Last week, in Russo v. POM Recoveries, Inc., the United States District Court for the Eastern District of New York denied summary judgment and allowed a suit to proceed against a debt collector for an alleged violation of Section 1692c of the Fair Debt Collection Practices Act. Plaintiff John Paul Russo alleged that POM violated the FDCPA by communicating with a third party about a medical debt that he owed. The Court ruled that the debt collector needed direct consent from Russo to leave a voicemail for him at the telephone number that he provided to the hospital, which turned out to no longer be his cell phone number when the message was left; thus, leading to an improper communication about Russo’s debt with the current subscriber.

Russo’s claim stems from defaulted consumer debt incurred for medical services. When Russo was admitted for the medical services, he signed a form that, in relevant part, authorized the hospital and “its agents and contractors” to contact Russo using “an automated telephone dialing system or prerecorded or artificial voice.”

When Russo defaulted on his obligation to make payment, the hospital hired POM to collect the amount owed. POM called the cell phone number that Russo provided on his admission form and left a voicemail regarding the debt. However, the number turned out not to belong to Russo.

Based on these facts, Russo sued POM claiming he had not given consent directly to POM to discuss his debt with a third party, as required by 15 U.S.C. § 1692c(b). In pertinent part, Section 1692c(b) states that “without the prior consent of the consumer given directly to the debt collector…a debt collector may not communicate, in connection with the collection of any debt, with any person other than the consumer.” (emphasis added).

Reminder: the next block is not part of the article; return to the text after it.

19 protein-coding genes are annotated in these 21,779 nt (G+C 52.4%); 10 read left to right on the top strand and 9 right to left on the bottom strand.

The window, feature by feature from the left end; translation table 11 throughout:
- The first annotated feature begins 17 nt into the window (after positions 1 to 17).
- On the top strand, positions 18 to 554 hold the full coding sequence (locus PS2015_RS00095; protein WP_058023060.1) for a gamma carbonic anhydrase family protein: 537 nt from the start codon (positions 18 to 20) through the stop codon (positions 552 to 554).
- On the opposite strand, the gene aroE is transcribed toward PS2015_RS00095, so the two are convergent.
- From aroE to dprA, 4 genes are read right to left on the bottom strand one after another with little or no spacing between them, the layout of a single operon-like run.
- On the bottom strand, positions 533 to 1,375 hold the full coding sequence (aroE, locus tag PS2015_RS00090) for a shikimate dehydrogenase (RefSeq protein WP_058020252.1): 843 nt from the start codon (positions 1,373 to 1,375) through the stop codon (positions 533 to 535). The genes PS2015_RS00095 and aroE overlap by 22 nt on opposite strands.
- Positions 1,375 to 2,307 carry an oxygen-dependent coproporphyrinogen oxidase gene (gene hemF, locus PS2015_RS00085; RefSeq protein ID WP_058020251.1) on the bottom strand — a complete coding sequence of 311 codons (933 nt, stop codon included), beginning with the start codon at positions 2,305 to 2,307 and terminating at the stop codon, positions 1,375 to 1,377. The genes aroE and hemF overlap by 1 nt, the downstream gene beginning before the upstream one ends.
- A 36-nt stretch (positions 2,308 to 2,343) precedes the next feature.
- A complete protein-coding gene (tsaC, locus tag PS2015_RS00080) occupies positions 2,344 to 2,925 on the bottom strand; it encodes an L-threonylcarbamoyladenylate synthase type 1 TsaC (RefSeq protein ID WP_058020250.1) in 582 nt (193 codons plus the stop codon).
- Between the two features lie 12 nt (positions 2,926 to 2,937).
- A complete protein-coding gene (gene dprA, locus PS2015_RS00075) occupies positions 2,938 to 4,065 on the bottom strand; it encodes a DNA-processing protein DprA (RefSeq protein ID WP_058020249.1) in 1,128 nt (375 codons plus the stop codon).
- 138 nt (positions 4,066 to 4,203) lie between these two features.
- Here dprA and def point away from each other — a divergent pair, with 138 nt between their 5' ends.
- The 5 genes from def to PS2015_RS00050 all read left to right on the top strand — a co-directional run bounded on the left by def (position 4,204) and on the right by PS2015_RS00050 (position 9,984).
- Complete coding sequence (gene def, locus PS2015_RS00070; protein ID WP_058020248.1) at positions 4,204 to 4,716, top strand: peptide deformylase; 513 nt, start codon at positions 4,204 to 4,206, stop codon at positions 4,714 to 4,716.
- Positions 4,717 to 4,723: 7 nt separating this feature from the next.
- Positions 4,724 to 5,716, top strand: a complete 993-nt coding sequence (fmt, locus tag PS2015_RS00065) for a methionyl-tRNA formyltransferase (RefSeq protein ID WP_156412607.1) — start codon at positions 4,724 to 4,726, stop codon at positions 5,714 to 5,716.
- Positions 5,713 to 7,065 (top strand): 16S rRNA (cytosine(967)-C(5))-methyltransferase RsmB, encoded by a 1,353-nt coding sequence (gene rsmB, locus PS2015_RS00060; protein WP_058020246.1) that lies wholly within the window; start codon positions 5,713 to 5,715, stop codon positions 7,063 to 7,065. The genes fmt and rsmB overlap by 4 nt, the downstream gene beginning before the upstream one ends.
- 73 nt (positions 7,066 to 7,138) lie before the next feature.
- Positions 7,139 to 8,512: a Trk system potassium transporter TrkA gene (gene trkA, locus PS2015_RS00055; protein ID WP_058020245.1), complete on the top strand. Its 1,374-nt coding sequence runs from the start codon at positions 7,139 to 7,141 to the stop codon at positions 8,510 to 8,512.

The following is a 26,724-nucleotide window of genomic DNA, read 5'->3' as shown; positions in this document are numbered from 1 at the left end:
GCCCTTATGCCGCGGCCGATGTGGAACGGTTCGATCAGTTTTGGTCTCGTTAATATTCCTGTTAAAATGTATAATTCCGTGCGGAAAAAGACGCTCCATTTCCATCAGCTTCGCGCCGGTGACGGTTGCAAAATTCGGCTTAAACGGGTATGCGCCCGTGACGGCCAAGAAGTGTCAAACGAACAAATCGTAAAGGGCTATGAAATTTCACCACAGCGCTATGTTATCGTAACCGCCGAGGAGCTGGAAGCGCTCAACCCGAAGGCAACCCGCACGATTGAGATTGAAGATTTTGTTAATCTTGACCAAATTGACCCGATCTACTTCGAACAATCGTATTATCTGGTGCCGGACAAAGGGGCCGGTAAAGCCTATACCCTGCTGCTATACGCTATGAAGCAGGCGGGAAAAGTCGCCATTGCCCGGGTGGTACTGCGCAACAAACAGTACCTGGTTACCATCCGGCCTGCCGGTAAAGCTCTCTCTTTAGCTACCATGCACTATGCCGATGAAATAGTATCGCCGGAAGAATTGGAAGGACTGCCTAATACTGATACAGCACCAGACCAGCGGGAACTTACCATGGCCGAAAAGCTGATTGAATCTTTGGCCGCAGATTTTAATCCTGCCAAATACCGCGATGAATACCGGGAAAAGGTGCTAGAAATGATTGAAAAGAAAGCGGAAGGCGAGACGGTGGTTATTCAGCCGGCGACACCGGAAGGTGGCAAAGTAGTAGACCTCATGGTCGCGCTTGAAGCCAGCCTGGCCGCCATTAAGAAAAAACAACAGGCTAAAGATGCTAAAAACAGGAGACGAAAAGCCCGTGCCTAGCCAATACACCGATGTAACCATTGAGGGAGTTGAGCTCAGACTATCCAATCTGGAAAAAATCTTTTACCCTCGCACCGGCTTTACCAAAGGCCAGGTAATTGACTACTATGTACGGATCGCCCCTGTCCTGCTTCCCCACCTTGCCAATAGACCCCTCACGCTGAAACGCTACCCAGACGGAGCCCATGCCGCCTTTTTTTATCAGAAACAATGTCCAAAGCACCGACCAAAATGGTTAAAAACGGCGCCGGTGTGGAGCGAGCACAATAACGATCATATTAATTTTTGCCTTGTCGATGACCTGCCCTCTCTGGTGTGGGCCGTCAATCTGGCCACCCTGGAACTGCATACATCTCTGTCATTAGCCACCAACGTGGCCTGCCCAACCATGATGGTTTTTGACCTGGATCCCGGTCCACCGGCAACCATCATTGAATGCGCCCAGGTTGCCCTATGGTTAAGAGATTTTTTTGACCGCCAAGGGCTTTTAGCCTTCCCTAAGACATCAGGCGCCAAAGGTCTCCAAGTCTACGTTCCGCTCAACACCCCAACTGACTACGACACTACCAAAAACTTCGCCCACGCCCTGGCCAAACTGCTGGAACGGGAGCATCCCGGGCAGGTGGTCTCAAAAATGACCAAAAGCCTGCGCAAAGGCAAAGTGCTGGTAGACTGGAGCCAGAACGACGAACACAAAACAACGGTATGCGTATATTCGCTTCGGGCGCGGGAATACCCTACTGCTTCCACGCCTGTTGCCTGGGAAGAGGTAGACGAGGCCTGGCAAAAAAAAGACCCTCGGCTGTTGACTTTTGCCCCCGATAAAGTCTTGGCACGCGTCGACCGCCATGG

In support of the summary judgment motion, POM argued that the voicemail did not violate the FDCPA because Russo expressly consented to contact on his cell phone by “agents and contractors” of the hospital. Relying on Reyes v. Lincoln Auto. Fin. Servs., POM further argued that Russo was not permitted to unilaterally revoke his contractually granted consent based on the Second Circuit’s decision that for purposes of the TCPA, a consumer may not unilaterally revoke consent to be called when the consent is provided as part of a bargained-for exchange.

In denying POM’s motion for summary judgment, the Court noted that Russo had not alleged he withdrew consent, only that he had not given consent directly to POM. Accordingly, the Court explained that the interpretation of “consent” as addressed by Reyes was irrelevant to the present case because Russo “did not provide any consent, in connection with the collection of a debt, directly to [POM], the debt collector.”

Russo demonstrates the potential exposure for debt collectors relying on consent granted directly to the original creditor. Companies face potential liability not only under the TCPA to the called party for calls placed without consent, but also under the FDCPA to the consumer for communicating with a third party without the consent of the consumer given directly to the debt collector. In light of Russo, it is vital that debt collectors verify that the numbers dialed by their telephony systems belong to the consumers who incurred the debt, not to third parties, in particular before leaving messages about the debt.